The director of a quaint art gallery opened by the Des Moines Women’s Club in Iowa reportedly stumbled upon a painting hidden in a closet without realizing that it was actually worth millions. According to CNN, Robert Warren was apparently looking through some of the old artwork that had been stored in the facility’s closet when he noticed an old painting that was hidden behind an antique table. The oil-on-wood painting, which featured nude mythological figures, had suffered water damage and had some cracks in a few places.
Upon closer inspection, Warren noticed that there was an auction sticker at the back of the painting. This led him to further investigate the origins of the artwork, which was reportedly just donated to the Des Moines Women’s Club when they opened the art gallery in the early 1900s. The gallery is located inside the historic Hoyt Sherman Place, the former house of the famous American banker and head of the prominent Sherman family.
It was later discovered that the sticker that Warren had noticed was actually a tag that meant the painting was previously on display at the New York Metropolitan Museum of Art. A man named Nason Collins apparently owned the painting, which he had loaned to the museum temporarily before it was donated.
16th century painting discovered hidden in Iowa museum storeroom https://t.co/zYj53oBL2k
— Fox News (@FoxNews) April 1, 2018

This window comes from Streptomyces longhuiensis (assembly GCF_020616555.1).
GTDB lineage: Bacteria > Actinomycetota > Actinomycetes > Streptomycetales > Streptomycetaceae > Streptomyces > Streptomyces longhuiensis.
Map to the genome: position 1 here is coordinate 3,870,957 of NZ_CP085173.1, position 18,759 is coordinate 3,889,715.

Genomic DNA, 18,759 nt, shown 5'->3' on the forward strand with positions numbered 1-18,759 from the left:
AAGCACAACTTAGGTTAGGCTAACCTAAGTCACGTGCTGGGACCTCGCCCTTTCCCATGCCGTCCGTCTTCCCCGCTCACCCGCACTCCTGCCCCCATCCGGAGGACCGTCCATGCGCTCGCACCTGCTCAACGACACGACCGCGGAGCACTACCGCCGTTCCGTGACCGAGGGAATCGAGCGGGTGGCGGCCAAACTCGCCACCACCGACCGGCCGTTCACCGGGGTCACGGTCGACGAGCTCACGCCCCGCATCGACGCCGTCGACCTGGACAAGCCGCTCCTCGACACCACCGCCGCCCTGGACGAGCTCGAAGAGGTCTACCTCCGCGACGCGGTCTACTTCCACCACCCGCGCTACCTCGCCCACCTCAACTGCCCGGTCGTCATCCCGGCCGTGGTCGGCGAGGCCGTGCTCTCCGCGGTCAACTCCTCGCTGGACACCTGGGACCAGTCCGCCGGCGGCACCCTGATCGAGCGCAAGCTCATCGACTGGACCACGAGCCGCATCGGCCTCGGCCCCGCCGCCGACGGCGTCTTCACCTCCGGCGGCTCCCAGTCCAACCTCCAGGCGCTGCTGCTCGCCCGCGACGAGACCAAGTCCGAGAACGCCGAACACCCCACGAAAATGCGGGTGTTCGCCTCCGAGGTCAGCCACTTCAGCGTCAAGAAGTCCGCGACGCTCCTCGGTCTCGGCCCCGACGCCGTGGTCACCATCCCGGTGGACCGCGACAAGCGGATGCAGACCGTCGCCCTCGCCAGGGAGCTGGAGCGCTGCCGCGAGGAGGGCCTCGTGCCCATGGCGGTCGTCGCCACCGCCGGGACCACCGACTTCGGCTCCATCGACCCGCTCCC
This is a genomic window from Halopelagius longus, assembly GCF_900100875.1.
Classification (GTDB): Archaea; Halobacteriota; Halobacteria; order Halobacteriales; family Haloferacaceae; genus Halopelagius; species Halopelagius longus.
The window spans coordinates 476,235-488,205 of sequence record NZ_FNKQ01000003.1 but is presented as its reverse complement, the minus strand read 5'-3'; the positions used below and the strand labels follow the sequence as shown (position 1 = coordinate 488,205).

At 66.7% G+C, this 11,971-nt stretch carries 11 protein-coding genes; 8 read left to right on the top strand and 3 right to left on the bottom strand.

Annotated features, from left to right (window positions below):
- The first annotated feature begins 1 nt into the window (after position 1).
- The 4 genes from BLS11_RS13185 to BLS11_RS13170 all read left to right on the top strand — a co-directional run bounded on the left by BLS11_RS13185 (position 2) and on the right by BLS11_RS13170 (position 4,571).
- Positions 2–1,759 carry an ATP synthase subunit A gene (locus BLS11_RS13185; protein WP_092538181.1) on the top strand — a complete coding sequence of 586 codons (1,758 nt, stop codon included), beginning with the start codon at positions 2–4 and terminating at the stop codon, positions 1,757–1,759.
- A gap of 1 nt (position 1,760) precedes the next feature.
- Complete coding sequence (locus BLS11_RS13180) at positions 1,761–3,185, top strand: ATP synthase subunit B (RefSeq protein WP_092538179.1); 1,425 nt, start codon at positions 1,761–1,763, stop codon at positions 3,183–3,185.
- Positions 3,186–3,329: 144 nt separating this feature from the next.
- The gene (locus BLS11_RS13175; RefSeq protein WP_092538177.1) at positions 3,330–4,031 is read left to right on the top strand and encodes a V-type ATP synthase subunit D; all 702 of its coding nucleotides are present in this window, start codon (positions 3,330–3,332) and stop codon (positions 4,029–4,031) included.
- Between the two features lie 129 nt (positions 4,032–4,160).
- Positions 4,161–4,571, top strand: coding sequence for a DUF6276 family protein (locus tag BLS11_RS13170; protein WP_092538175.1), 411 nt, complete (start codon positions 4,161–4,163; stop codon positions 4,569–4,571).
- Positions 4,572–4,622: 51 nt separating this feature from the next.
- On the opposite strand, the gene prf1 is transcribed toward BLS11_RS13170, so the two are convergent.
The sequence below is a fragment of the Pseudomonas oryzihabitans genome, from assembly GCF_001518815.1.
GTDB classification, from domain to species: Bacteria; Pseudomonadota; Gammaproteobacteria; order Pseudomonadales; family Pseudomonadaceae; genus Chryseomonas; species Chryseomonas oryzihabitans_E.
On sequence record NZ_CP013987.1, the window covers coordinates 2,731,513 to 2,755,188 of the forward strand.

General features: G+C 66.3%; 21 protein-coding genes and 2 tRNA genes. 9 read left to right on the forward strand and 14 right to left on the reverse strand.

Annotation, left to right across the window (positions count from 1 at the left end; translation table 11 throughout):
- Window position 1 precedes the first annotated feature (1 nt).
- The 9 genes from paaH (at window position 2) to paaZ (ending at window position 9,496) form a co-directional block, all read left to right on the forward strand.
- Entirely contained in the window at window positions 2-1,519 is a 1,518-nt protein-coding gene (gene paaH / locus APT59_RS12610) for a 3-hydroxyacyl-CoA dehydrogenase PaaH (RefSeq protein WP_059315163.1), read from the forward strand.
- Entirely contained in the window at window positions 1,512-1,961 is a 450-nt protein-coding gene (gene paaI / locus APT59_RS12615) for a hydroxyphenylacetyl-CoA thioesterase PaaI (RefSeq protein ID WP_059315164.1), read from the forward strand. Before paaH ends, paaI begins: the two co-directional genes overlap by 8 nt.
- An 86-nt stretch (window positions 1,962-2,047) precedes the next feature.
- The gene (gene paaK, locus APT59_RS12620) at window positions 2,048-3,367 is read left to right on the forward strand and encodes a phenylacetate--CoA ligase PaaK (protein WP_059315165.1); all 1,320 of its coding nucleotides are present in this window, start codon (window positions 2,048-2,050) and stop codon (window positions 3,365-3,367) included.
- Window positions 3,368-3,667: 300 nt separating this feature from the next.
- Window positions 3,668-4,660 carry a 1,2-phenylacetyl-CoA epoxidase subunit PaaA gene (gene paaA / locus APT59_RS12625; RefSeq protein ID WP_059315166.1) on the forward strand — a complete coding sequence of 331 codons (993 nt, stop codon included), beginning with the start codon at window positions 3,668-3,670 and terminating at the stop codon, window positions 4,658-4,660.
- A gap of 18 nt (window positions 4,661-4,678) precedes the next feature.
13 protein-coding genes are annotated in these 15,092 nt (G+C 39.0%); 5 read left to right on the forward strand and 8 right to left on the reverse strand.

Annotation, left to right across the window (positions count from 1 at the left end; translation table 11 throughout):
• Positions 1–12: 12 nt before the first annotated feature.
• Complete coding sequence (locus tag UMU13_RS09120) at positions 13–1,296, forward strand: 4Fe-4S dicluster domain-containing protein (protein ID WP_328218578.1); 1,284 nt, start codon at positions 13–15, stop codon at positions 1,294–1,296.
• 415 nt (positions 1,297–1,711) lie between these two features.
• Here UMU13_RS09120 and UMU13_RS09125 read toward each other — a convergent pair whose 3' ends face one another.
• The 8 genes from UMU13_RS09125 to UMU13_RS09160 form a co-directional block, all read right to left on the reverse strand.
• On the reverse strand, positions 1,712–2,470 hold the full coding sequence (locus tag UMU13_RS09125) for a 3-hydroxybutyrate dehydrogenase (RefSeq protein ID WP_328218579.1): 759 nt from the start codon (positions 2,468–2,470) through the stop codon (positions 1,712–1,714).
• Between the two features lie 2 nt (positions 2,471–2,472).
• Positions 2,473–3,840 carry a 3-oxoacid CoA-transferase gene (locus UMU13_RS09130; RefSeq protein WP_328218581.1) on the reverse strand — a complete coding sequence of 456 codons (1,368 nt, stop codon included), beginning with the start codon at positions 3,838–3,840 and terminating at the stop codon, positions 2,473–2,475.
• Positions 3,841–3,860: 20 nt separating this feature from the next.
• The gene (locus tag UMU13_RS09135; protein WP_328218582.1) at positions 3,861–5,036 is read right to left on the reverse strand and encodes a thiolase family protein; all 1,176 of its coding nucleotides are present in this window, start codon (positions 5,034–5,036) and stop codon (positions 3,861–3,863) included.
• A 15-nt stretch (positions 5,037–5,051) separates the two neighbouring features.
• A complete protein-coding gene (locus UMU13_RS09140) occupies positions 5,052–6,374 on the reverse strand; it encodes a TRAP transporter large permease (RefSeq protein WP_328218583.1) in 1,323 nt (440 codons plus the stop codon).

Art scholars who were approached by Warren for help identified the painting’s artist to be a famous 16th-century Dutch painter named Otto van Veen. The painting, titled Apollo and Venus, was believed to have been created sometime in the late 1500s. As reported by We Are Iowa, Warren initially didn’t think that the painting was of any value. He added that the painting may have been neglected due to its “sensual” nature and its portrayal of nude figures. However, experts have speculated that the painting may be worth anywhere between $4 million to $11 million based on the value of van Veen’s other works.
Warren and the gallery currently have no plans to sell the painting anytime soon. Since its discovery, the painting has been restored and placed in a new frame. The artwork was previously unveiled at a private event held just last month. Hoyt Sherman Place reportedly plans to display the painting permanently once it has updated its security.